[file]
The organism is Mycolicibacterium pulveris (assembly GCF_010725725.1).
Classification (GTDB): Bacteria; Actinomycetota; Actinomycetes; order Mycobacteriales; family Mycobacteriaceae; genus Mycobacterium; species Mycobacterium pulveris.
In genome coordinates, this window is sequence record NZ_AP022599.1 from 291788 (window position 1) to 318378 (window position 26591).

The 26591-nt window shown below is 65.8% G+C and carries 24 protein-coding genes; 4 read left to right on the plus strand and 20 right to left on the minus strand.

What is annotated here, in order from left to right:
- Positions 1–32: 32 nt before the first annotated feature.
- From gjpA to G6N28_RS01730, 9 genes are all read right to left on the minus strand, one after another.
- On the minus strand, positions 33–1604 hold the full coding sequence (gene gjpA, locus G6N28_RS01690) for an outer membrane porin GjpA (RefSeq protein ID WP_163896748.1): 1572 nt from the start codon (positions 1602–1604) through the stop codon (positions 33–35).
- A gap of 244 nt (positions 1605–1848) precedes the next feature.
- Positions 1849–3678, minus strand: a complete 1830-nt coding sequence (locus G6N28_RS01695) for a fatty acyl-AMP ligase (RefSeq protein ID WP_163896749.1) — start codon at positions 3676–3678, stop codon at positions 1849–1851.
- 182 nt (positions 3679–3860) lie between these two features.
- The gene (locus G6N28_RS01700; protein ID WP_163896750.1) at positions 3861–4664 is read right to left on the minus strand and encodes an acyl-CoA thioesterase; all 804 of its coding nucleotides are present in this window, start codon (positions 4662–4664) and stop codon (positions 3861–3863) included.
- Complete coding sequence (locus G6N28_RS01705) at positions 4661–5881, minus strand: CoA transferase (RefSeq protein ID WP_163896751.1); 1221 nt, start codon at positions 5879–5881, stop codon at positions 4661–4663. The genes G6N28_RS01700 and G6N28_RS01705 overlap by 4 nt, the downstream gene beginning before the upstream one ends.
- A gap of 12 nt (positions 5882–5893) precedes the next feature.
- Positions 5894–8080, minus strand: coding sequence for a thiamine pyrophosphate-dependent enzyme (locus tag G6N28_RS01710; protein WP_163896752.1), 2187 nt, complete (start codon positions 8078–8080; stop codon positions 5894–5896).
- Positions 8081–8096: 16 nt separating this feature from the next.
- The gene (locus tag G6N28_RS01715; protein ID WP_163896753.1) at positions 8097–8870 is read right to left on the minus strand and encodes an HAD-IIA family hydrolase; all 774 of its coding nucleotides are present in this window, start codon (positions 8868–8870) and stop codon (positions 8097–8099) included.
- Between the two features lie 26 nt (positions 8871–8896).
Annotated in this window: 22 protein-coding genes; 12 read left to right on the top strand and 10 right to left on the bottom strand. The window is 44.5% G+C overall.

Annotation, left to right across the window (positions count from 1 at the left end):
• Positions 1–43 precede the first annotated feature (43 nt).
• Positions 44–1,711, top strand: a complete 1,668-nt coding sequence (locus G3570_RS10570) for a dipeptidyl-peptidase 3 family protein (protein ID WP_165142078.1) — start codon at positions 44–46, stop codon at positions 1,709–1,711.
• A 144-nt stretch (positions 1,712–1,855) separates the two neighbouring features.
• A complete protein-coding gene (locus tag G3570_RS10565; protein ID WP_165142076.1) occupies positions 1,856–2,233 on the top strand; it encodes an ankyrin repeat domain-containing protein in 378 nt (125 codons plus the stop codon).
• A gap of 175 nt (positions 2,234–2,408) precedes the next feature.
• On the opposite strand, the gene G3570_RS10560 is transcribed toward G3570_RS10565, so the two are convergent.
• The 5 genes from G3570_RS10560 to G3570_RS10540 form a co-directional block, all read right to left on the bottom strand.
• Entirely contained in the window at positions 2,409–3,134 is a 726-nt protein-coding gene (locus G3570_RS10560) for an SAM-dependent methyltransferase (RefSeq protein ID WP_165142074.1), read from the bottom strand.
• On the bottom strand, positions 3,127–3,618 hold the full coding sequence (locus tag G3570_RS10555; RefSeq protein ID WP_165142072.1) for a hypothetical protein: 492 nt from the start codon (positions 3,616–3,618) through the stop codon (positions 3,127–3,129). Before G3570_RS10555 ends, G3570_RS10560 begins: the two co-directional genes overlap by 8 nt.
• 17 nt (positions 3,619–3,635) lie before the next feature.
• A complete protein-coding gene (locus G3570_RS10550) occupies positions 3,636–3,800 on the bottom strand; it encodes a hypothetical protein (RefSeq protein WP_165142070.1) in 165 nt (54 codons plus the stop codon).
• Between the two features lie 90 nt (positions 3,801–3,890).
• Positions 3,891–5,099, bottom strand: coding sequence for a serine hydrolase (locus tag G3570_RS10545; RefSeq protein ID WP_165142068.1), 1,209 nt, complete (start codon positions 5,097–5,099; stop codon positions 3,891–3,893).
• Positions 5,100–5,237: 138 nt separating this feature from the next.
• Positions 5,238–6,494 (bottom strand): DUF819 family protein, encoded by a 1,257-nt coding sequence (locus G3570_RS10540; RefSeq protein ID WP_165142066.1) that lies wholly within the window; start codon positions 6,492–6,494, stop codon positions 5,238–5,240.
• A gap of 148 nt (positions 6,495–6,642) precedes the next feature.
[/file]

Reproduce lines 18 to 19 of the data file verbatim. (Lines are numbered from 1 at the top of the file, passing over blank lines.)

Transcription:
- Between the two features lie 26 nt (positions 8871–8896).
Annotated in this window: 22 protein-coding genes; 12 read left to right on the top strand and 10 right to left on the bottom strand. The window is 44.5% G+C overall.